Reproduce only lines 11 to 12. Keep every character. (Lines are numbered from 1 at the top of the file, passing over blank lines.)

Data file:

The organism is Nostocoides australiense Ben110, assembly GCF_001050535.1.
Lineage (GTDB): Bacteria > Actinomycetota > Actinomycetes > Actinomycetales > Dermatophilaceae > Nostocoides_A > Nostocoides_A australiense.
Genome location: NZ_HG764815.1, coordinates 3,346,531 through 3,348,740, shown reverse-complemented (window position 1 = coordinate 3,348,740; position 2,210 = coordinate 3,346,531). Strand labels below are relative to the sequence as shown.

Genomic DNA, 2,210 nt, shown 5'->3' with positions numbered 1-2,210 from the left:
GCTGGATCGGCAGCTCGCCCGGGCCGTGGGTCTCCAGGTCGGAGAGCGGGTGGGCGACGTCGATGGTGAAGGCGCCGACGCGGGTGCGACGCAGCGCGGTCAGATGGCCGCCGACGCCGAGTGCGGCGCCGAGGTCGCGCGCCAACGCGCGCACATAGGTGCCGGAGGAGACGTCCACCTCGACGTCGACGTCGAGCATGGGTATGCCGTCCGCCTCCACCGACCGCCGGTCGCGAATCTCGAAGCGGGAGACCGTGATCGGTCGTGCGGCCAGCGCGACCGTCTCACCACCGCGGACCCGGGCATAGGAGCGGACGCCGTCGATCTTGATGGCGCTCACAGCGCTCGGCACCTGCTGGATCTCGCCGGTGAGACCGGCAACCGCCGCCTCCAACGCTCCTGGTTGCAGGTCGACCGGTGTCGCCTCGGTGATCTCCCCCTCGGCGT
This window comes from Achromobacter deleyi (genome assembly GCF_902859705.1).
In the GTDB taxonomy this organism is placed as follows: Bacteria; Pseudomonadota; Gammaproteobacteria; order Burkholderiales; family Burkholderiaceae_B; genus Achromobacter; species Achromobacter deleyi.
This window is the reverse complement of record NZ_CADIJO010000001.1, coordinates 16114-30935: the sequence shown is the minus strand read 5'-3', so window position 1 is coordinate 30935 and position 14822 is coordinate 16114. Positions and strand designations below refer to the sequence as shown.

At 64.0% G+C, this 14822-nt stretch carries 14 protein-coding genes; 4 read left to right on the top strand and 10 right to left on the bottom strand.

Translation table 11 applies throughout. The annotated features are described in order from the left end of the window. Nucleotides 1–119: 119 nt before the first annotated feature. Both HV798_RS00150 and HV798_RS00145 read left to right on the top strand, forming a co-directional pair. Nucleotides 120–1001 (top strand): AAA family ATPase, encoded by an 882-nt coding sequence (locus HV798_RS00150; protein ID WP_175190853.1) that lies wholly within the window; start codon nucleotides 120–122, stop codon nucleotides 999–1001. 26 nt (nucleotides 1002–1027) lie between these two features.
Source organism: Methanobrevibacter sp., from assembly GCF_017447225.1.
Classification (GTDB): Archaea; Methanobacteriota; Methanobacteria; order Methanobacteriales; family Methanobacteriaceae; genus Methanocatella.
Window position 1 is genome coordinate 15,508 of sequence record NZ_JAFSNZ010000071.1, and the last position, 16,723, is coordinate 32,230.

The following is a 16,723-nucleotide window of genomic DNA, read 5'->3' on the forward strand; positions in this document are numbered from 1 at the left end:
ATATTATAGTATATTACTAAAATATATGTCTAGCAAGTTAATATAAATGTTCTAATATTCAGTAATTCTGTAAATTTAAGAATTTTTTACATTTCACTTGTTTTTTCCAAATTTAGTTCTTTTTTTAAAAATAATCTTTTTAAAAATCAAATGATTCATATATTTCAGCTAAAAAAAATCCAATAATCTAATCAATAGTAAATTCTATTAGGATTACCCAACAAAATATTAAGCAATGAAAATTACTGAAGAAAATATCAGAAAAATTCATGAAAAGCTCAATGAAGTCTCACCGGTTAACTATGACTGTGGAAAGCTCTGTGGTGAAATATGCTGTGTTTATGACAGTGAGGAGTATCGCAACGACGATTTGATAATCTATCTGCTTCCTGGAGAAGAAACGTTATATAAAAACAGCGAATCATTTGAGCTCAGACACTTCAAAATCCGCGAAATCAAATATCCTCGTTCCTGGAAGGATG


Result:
Source organism: Methanobrevibacter sp., from assembly GCF_017447225.1.
Classification (GTDB): Archaea; Methanobacteriota; Methanobacteria; order Methanobacteriales; family Methanobacteriaceae; genus Methanocatella.